Tuesday, 07 February 2017

Parnasa, Haman, and Parshas HaMan

I sent an email to family and friends today, with a reminder to say parshas Haman as a segula for parnassa. One of them responded in jest: "What does Haman have to do with parnasa?"

by Yaakov from GYE (See all authors)

Hashem inspired me to respond as follows:

That's a good question. Chazal actually ask, "Where can we find Haman in the Torah?" And they answer, from the pasuk where Hashem asks Adam Harishon if he ate from the tree that he was commanded not to:

הֲמִן-הָעֵץ, אֲשֶׁר צִוִּיתִיךָ לְבִלְתִּי אֲכָל-מִמֶּנּוּ--אָכָלְתָּ?

What was the sin of Adam Harishon? Even though Adam and Chava had everything a person could dream of in Gan Eden, the Nachash convinced them that they weren't happy as long as they couldn't have that one forbidden fruit. They "took" for themselves something Hashem didn't want to give them, so-to-speak taking "control" of their own needs. (By the way, this is also what we do when we lust and feel "I need this", even though we know Hashem doesn't want us to have it and He knows what's best for us and He provides us with all our real needs.)

As a result of Adam's eating the forbidden fruit, it was decreed upon him that he would have to work for his food "by the sweat of his brow". This is a direct Midah Kineged Midah for his sin, as if to say, "If you don't trust me to care for all your needs and give you only the best for you, then go work for it yourself! No more "free-lunches".

Now let us consider, what was the root of Haman's great evil? Perhaps we can catch a glimpse of it from the Pesukim of the Megilah where Haman tells over to his wife and friends about his vast wealth, honor, and many children, and then he says: "And ALL THIS is not worth anything to me when I see Mordechai the Jew standing in the gate of the king!" Haman had enough to keep many men happy for many lifetimes, yet it's still wasn't enough for him if he didn't have EVERYTHING.

This is the same attitude that led to Adam Harishon's downfall! Perhaps that is why Hashem alluded to the future Haman when he berated Adam Harishon for having eaten from the forbidden fruit, since the attitudes of both came from the same place. (Maybe that's also why Haman was hung on "a tree", to allude that his demise was a step closer to the tikkun of Adam's original sin).

The Maan in the desert was a test, as it says in the Torah:

הִנְנִי מַמְטִיר לָכֶם לֶחֶם מִן הַשָּׁמָיִם וְיָצָא הָעָם וְלָקְטוּ דְּבַר יוֹם בְּיוֹמוֹ לְמַעַן אֲנַסֶּנּוּ הֲיֵלֵךְ בְּתוֹרָתִי אִם לֹא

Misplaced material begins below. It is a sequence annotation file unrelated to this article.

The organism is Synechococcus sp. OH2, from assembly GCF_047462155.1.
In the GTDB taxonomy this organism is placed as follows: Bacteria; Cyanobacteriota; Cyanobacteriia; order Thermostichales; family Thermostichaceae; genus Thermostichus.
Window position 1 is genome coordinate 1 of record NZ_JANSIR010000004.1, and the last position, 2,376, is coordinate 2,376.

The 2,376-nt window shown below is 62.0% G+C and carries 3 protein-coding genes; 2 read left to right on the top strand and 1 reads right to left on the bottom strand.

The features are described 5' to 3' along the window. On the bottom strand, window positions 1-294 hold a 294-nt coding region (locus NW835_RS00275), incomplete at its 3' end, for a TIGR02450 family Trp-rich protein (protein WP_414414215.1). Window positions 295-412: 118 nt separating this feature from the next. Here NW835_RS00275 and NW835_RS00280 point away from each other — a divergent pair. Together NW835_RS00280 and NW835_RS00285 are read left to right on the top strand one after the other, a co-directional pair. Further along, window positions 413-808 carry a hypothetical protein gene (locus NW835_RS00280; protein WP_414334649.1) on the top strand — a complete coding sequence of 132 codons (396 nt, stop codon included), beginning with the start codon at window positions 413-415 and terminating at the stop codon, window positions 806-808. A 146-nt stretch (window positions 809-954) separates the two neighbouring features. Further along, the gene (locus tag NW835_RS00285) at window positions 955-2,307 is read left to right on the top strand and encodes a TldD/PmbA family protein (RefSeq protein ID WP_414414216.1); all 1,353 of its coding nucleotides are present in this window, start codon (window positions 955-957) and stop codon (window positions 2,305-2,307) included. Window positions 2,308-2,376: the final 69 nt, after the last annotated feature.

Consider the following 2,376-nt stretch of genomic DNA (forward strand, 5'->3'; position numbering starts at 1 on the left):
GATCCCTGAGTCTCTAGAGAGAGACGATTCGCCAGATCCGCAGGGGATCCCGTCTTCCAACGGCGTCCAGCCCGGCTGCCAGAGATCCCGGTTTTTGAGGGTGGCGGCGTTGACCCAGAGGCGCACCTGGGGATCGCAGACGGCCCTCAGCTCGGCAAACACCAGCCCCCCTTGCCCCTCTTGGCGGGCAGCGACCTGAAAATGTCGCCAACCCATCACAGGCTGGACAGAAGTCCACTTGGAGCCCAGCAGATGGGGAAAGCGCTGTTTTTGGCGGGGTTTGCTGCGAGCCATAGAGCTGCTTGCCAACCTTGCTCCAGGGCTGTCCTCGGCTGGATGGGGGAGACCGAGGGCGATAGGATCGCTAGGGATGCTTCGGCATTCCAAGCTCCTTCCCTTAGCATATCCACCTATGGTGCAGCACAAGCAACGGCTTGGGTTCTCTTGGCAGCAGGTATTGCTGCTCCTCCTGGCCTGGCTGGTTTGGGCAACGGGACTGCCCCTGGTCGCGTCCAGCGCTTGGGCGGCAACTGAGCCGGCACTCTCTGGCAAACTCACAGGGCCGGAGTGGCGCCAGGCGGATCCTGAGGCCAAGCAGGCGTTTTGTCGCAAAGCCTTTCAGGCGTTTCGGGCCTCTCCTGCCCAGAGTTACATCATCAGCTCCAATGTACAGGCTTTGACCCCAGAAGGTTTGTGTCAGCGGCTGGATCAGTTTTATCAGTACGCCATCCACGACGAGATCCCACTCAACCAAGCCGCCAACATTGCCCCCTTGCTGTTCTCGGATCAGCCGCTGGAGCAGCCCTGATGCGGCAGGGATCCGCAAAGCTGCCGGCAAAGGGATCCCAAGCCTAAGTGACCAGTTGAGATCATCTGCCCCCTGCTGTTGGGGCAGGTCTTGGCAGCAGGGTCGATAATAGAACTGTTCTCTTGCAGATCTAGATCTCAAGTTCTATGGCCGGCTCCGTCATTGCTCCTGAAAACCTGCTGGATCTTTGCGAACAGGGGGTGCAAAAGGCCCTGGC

The Maan came only once a day. Hashem was teaching us to rely completely on Him. As opposed to Gan Eden when there was enough sustenance forever, the Maan taught us to trust that Hashem cares for our needs precisely. Each day we get exactly what we need for that day, not a drop more and not a drop less.

Living on faith in the desert--one day at a time--was a test as well as a tikkun for the sin of Adam Harishon. And when we go to work each day to bring home food "by the sweat of our brow", yet we still trust that it is HASHEM who is providing for our needs (and not our hishtadlus), this is also a direct tikkun on the sin of Adam Harishon.

When we say Parshas Haman, we strive to increase our Emunah in Hashem's direct Hasgacha on providing us with all we need. Even though we don't have today the "Tzintzenes" of Maan that Hashem commanded them to put away for generations, we can remind ourselves of the lessons of the Maan by saying this precious Parsha, at minumum once a year (the Minhag is Tuesday of Parshas Beshalach). And by doing this and increasing our Emunah, we fix these faulty attitudes and bring the universe closer to perfection.

Again, it is the same with lust. Every time we see something that we know Hashem doesn't want us to have and we succeed in turning away with the trust that Hashem is providing us for all our needs and we needn't try to "wrest control" from Him by attempting to provide for ourselves that which He doesn't want us to have, this causes a tremendous tikkun in the upper words to the sin of Adam as well.

Tu-Bishvat falls out around the time of Parshas Haman (this year, it falls out on the Shabbos of Parshas Haman). Perhaps there is a connection between Tu-Bishvat, which is the Rosh Hashana of the trees, and Parshas Haman, where we increase our Emunah in Hashem's providing all our needs, in regards to the tikkun of Adam's sin with the Tree-of-Knowledge.

Ultimately, the sin of Adam Harishon will be fixed and Moshiach will arrive. The Koach of Haman and Amalek will be wiped off the earth and the world will return to a state where we will once again see clearly how Hashem provides us with everything we need. We will no longer feel a need for anything we aren't given by Hashem. We will be in state of shleimus - perfection.

So yes, Parnasa and Haman are directly connected :-)